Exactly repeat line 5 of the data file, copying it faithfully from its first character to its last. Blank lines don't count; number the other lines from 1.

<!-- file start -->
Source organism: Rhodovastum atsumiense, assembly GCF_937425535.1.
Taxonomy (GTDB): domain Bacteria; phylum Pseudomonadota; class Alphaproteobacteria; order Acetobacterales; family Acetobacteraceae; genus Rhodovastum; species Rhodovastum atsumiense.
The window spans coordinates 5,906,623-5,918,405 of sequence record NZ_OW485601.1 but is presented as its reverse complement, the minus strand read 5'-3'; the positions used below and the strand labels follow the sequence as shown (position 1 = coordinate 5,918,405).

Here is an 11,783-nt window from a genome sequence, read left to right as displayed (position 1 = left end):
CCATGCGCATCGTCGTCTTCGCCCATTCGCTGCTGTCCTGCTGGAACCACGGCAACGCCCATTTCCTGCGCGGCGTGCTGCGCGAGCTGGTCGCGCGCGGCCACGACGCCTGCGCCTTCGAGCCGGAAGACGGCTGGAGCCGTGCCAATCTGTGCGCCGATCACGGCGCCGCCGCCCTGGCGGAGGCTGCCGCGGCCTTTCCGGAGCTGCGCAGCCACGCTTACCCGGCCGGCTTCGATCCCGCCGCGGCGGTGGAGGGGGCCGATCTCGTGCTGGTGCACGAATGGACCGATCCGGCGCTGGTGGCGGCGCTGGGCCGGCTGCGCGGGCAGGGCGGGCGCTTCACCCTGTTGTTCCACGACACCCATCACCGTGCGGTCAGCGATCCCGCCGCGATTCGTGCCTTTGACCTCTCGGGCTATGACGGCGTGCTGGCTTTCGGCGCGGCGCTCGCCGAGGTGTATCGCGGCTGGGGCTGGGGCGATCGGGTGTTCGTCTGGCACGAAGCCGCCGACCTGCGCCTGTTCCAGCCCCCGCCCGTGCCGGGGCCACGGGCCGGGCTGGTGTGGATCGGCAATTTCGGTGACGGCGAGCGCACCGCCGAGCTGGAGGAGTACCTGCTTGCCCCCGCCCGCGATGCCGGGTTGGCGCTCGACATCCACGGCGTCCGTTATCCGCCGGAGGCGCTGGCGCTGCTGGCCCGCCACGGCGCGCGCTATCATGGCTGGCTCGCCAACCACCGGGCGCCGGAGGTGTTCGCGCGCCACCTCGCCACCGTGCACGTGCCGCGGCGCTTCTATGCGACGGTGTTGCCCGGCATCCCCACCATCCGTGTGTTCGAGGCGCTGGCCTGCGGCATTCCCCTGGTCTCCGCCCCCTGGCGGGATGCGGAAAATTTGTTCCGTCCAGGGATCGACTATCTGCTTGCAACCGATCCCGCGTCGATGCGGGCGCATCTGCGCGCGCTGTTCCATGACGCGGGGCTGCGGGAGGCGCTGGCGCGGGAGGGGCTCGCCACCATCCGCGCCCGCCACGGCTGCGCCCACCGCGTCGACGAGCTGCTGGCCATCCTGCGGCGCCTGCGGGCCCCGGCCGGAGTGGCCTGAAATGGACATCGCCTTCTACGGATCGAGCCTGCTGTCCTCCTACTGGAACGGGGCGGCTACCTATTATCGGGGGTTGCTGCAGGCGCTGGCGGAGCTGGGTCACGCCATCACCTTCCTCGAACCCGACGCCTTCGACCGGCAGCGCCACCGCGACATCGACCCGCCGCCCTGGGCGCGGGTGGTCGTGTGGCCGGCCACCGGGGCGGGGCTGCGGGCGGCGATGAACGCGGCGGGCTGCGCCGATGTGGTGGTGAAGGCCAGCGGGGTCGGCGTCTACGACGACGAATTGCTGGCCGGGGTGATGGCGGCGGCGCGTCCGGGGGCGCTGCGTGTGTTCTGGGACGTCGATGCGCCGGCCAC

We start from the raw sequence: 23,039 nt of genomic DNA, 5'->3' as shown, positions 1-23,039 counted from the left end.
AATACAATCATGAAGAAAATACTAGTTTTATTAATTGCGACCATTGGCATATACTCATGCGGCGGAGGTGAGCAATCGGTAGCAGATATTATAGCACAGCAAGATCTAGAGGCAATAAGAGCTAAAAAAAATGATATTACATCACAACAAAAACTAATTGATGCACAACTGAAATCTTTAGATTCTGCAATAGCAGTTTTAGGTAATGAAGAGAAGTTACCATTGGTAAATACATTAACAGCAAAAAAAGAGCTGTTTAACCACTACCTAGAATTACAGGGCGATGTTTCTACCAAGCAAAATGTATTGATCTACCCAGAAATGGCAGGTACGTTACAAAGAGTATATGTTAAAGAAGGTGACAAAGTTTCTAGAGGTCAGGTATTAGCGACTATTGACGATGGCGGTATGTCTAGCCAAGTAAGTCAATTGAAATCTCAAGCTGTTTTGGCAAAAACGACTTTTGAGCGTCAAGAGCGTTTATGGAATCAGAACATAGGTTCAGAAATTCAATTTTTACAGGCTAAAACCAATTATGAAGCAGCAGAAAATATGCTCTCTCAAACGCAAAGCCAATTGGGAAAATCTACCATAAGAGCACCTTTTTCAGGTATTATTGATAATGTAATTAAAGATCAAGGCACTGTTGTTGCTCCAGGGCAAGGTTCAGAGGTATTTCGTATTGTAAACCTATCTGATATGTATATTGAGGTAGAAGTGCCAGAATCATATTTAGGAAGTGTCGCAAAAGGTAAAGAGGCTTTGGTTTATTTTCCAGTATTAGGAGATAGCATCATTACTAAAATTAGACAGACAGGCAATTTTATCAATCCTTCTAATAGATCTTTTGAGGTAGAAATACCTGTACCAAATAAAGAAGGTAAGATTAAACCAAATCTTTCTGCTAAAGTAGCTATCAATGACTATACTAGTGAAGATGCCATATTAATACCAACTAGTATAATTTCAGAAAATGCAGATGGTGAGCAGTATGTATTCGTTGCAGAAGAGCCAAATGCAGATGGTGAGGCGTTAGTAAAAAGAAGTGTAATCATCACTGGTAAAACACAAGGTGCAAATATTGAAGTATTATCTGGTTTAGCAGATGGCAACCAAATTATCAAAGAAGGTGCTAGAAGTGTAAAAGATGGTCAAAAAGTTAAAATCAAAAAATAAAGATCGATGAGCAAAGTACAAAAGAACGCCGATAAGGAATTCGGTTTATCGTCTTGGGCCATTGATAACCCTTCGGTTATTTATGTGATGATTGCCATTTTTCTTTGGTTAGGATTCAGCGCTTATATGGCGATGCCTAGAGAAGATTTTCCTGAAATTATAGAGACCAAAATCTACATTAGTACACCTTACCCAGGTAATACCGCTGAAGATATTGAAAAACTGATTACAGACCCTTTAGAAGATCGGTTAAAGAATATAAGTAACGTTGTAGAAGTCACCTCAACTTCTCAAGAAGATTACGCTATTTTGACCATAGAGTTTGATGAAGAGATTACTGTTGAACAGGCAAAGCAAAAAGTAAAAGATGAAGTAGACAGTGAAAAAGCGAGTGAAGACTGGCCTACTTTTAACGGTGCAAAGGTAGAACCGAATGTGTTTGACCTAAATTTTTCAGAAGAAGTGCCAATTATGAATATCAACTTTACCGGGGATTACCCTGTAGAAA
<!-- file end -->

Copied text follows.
CCATGCGCATCGTCGTCTTCGCCCATTCGCTGCTGTCCTGCTGGAACCACGGCAACGCCCATTTCCTGCGCGGCGTGCTGCGCGAGCTGGTCGCGCGCGGCCACGACGCCTGCGCCTTCGAGCCGGAAGACGGCTGGAGCCGTGCCAATCTGTGCGCCGATCACGGCGCCGCCGCCCTGGCGGAGGCTGCCGCGGCCTTTCCGGAGCTGCGCAGCCACGCTTACCCGGCCGGCTTCGATCCCGCCGCGGCGGTGGAGGGGGCCGATCTCGTGCTGGTGCACGAATGGACCGATCCGGCGCTGGTGGCGGCGCTGGGCCGGCTGCGCGGGCAGGGCGGGCGCTTCACCCTGTTGTTCCACGACACCCATCACCGTGCGGTCAGCGATCCCGCCGCGATTCGTGCCTTTGACCTCTCGGGCTATGACGGCGTGCTGGCTTTCGGCGCGGCGCTCGCCGAGGTGTATCGCGGCTGGGGCTGGGGCGATCGGGTGTTCGTCTGGCACGAAGCCGCCGACCTGCGCCTGTTCCAGCCCCCGCCCGTGCCGGGGCCACGGGCCGGGCTGGTGTGGATCGGCAATTTCGGTGACGGCGAGCGCACCGCCGAGCTGGAGGAGTACCTGCTTGCCCCCGCCCGCGATGCCGGGTTGGCGCTCGACATCCACGGCGTCCGTTATCCGCCGGAGGCGCTGGCGCTGCTGGCCCGCCACGGCGCGCGCTATCATGGCTGGCTCGCCAACCACCGGGCGCCGGAGGTGTTCGCGCGCCACCTCGCCACCGTGCACGTGCCGCGGCGCTTCTATGCGACGGTGTTGCCCGGCATCCCCACCATCCGTGTGTTCGAGGCGCTGGCCTGCGGCATTCCCCTGGTCTCCGCCCCCTGGCGGGATGCGGAAAATTTGTTCCGTCCAGGGATCGACTATCTGCTTGCAACCGATCCCGCGTCGATGCGGGCGCATCTGCGCGCGCTGTTCCATGACGCGGGGCTGCGGGAGGCGCTGGCGCGGGAGGGGCTCGCCACCATCCGCGCCCGCCACGGCTGCGCCCACCGCGTCGACGAGCTGCTGGCCATCCTGCGGCGCCTGCGGGCCCCGGCCGGAGTGGCCTGAAATGGACATCGCCTTCTACGGATCGAGCCTGCTGTCCTCCTACTGGAACGGGGCGGCTACCTATTATCGGGGGTTGCTGCAGGCGCTGGCGGAGCTGGGTCACGCCATCACCTTCCTCGAACCCGACGCCTTCGACCGGCAGCGCCACCGCGACATCGACCCGCCGCCCTGGGCGCGGGTGGTCGTGTGGCCGGCCACCGGGGCGGGGCTGCGGGCGGCGATGAACGCGGCGGGCTGCGCCGATGTGGTGGTGAAGGCCAGCGGGGTCGGCGTCTACGACGACGAATTGCTGGCCGGGGTGATGGCGGCGGCGCGTCCGGGGGCGCTGCGTGTGTTCTGGGACGTCGATGCGCCGGCCAC